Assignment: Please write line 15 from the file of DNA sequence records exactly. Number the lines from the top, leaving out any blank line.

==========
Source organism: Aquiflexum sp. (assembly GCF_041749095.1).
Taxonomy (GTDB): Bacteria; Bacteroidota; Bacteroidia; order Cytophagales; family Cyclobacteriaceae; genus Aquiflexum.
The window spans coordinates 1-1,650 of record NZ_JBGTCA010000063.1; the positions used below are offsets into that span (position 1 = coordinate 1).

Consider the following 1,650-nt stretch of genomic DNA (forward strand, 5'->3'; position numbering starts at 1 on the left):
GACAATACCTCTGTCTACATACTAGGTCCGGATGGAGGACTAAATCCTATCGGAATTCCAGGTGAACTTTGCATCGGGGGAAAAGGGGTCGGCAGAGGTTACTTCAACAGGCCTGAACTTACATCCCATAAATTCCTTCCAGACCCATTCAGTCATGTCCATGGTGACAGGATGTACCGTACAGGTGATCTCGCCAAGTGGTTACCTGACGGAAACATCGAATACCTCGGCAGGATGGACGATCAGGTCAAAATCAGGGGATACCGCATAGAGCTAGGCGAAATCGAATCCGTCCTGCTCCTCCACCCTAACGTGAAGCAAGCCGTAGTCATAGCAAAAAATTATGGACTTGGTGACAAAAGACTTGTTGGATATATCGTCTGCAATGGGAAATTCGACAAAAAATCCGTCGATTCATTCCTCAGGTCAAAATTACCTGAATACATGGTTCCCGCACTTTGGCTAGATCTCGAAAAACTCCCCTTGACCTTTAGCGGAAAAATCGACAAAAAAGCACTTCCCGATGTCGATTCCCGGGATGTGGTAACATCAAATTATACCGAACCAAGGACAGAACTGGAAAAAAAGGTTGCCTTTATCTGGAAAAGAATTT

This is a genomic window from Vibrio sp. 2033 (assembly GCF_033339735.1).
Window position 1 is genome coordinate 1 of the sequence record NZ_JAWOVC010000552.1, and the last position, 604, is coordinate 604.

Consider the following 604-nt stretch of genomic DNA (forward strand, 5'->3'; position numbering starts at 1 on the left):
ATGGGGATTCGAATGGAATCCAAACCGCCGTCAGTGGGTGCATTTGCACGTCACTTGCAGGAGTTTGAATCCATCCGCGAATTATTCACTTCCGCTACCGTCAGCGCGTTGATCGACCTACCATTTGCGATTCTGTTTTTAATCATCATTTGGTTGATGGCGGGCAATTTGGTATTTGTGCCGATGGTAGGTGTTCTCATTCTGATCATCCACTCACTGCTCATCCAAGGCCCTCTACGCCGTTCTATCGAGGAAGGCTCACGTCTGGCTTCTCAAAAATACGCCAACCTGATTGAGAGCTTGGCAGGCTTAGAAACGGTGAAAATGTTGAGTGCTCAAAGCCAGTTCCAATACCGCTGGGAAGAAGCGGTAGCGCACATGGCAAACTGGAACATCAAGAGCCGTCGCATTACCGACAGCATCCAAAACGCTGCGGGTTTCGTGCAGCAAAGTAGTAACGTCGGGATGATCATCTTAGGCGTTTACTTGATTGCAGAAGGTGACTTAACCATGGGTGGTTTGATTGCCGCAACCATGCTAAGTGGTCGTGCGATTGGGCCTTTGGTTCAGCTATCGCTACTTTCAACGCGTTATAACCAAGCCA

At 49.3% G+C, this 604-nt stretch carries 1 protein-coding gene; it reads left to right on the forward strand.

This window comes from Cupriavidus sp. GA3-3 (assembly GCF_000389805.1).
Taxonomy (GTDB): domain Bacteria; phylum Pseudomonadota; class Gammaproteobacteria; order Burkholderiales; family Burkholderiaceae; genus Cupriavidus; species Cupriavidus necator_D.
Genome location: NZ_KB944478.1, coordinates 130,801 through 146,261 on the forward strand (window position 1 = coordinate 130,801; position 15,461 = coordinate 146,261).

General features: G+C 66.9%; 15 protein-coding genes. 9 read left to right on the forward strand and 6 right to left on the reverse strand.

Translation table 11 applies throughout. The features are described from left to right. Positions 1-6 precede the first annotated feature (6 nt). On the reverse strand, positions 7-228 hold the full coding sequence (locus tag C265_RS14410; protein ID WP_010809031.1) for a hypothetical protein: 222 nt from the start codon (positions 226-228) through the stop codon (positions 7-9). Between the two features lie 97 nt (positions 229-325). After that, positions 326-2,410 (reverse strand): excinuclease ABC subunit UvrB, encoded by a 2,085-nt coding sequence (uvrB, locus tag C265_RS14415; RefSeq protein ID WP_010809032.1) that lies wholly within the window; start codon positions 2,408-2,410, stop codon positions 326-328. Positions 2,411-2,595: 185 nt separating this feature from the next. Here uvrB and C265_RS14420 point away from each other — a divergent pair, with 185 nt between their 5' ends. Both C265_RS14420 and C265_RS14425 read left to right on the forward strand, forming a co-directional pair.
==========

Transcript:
Translation table 11 applies throughout. The features are described from left to right. Positions 1-6 precede the first annotated feature (6 nt). On the reverse strand, positions 7-228 hold the full coding sequence (locus tag C265_RS14410; protein ID WP_010809031.1) for a hypothetical protein: 222 nt from the start codon (positions 226-228) through the stop codon (positions 7-9). Between the two features lie 97 nt (positions 229-325). After that, positions 326-2,410 (reverse strand): excinuclease ABC subunit UvrB, encoded by a 2,085-nt coding sequence (uvrB, locus tag C265_RS14415; RefSeq protein ID WP_010809032.1) that lies wholly within the window; start codon positions 2,408-2,410, stop codon positions 326-328. Positions 2,411-2,595: 185 nt separating this feature from the next. Here uvrB and C265_RS14420 point away from each other — a divergent pair, with 185 nt between their 5' ends. Both C265_RS14420 and C265_RS14425 read left to right on the forward strand, forming a co-directional pair.